National Centre for Entrepreneurship in EducationChange management and entrepreneurial leadership

Change management and entrepreneurial leadership


As the NCEE marks a decade of a flagship programme, it continues to equip university leaders for the future of higher education

In 2019, the National Centre for Entrepreneurship in Education celebrates 10 years of delivering its entrepreneurial leadership programme. More than 180 higher education leaders have completed the programme, with many now applying their knowledge in vice-chancellor and deputy vice-chancellor roles.

During the past decade, perhaps the only constant in the higher education sector has been change. In October, the NCEE published a survey of more than 50 HE leaders about how they are navigating the sector’s ever-evolving landscape. Eighty per cent were confident that their institution had the ability to adapt, but 90 per cent were concerned about navigating financial uncertainty and 89 per cent about driving internal change. According to Ceri Nursaw, NCEE’s chief executive officer, the most effective way to prepare leaders for future demands is to expose them to real examples of how others are managing those changes. 

“We can all become stuck in our thinking, not challenge it and not look at other approaches,” she says. “By talking with peers, leaders can see what others have done – from major structural changes to more subtle change initiatives.” Through the NCEE programmes, and the resulting professional networks, they can work through those changes with a mix of peers and colleagues from academia and professional services.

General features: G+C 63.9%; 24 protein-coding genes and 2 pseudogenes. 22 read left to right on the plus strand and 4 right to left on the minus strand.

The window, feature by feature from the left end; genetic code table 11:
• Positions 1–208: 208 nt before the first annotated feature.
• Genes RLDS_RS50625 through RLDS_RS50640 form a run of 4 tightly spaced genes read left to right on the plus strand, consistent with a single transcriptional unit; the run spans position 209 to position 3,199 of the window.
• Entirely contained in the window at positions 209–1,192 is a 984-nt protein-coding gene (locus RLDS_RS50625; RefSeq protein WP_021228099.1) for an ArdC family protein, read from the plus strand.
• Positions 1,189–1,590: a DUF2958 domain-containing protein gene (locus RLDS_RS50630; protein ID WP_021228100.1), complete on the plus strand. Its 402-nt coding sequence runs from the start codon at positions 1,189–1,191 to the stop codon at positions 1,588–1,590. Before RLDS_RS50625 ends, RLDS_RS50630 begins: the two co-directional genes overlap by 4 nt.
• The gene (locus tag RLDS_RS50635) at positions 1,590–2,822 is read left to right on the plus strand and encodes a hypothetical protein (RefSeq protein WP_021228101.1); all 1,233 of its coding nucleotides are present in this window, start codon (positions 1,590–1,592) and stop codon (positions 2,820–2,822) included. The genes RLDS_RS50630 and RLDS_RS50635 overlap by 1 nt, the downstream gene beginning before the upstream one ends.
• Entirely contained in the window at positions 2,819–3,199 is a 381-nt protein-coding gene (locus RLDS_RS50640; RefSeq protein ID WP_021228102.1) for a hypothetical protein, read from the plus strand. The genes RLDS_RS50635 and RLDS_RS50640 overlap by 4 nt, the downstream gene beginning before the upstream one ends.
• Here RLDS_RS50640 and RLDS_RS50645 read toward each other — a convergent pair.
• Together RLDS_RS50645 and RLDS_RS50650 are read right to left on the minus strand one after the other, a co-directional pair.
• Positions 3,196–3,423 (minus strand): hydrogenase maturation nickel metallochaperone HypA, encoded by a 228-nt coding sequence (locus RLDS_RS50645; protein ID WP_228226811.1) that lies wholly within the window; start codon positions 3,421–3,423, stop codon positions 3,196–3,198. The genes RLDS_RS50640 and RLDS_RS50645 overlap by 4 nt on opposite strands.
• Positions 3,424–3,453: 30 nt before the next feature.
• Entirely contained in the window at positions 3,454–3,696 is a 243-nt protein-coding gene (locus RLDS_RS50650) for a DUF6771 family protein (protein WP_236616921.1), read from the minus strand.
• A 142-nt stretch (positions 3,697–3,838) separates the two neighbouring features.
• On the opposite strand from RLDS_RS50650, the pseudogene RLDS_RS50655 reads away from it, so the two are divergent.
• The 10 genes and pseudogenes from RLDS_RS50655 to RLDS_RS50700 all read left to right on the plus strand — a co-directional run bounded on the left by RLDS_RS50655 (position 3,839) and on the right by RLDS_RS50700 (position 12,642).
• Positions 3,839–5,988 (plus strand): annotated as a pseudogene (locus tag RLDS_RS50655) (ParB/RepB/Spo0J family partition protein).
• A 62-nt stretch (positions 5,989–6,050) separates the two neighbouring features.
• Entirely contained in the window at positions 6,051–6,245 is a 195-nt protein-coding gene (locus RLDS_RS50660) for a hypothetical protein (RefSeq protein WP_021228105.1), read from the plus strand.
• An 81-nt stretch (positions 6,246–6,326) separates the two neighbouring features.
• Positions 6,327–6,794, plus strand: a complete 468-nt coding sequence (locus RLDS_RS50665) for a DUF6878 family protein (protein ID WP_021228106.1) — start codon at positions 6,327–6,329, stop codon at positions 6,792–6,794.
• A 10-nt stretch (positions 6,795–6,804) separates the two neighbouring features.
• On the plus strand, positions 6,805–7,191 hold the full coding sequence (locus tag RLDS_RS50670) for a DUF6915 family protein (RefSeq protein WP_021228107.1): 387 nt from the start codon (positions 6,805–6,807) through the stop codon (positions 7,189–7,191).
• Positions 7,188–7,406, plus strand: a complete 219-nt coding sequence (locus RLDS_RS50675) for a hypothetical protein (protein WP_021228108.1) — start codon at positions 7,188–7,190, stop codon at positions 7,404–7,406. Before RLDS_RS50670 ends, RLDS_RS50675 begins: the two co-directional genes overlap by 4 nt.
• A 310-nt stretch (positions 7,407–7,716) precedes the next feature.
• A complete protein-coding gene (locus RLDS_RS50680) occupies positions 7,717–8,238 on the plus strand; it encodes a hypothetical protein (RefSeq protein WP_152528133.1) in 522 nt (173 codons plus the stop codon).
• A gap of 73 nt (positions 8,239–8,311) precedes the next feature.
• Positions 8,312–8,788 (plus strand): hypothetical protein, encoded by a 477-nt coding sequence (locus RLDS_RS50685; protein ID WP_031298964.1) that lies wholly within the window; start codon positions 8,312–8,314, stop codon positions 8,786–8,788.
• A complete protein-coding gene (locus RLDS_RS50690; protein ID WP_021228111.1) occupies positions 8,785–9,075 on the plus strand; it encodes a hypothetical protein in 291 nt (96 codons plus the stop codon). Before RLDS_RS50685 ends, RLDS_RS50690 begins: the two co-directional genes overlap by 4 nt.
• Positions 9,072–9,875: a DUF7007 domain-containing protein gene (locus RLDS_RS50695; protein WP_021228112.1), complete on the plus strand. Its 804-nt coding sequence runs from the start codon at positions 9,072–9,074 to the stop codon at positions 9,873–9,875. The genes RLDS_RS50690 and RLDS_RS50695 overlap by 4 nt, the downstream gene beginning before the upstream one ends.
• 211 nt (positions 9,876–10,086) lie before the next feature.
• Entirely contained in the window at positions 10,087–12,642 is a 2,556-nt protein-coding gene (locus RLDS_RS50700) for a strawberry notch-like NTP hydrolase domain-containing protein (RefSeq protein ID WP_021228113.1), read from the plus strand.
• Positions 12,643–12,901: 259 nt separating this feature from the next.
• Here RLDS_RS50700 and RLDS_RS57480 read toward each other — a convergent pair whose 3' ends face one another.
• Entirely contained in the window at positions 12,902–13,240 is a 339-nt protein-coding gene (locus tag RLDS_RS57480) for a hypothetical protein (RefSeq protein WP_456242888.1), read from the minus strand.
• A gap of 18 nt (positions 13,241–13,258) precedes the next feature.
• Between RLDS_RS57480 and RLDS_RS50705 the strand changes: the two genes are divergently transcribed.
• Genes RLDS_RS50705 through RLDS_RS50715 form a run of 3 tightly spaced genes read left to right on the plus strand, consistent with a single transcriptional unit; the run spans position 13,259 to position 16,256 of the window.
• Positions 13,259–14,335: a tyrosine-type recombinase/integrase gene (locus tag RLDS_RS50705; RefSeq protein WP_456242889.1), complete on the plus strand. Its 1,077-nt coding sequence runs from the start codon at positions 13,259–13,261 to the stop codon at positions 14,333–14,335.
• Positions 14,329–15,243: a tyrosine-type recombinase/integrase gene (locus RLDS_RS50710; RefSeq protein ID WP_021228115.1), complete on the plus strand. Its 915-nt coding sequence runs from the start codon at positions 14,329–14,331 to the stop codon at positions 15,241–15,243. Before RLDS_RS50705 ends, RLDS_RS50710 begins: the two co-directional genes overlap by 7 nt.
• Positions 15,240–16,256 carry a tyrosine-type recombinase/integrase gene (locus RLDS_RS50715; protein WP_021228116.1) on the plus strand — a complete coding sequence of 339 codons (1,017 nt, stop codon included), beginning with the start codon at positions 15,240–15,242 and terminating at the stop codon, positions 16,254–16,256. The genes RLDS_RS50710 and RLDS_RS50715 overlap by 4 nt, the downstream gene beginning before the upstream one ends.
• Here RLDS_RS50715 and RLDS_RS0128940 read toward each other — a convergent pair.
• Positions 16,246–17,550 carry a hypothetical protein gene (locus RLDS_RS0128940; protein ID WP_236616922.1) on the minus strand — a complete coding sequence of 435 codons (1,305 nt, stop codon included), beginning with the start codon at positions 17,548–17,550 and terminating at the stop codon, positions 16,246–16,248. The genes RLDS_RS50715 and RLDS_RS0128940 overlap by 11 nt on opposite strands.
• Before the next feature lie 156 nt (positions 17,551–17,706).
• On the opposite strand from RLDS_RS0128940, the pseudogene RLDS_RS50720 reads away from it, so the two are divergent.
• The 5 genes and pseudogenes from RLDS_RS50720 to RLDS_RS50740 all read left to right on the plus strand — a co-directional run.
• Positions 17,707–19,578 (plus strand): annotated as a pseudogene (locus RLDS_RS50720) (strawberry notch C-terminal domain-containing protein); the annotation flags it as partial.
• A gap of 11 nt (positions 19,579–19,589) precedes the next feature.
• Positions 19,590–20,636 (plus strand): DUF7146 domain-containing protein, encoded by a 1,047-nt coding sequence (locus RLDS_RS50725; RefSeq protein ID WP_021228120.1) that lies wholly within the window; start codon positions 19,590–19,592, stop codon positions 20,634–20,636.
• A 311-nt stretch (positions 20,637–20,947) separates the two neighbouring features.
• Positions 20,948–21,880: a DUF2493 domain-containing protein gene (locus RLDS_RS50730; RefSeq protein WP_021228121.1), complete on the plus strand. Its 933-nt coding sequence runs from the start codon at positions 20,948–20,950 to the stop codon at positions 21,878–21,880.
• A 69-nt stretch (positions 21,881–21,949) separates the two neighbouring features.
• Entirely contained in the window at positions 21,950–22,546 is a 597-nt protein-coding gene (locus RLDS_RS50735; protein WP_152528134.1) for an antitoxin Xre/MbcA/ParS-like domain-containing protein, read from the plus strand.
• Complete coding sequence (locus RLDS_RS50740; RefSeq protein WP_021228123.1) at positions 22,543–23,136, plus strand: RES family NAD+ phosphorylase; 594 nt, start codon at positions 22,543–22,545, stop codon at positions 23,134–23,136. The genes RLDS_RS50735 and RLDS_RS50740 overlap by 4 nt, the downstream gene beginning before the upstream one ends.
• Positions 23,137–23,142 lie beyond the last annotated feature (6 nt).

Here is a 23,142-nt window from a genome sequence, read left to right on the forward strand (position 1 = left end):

In this context, one of the most demanding positions within the sector is head of school or department. In April, the NCEE introduced Entrepreneurial Heads, a programme aimed at introducing people in these roles to concepts such as change management and entrepreneurial leadership. “This can be a challenging role because they’re getting strategy pushed down on them from above, while issues are being pushed up from their departmental colleagues,” says Nursaw. “Yet heads of department can be the holders of culture in an institution.” 

The complexity and speed of change is also putting pressure on leaders. Of the survey respondents, 62 per cent cited managing internal change as a priority. Universities are expected to diversify income streams, meet rising student expectations and react to policy changes – as well as deliver rich learning experiences. Nursaw adds: “Not only do leaders have to innovate, but they must also prepare students for a world of work where they will need to adapt and be flexible.” 

With so many conflicting demands, a common goal is to simplify leaders’ objectives. “They want to cut through the diversions and concentrate on a simple message,” says Nursaw. As the NCEE enters its next decade, that will be an important challenge.

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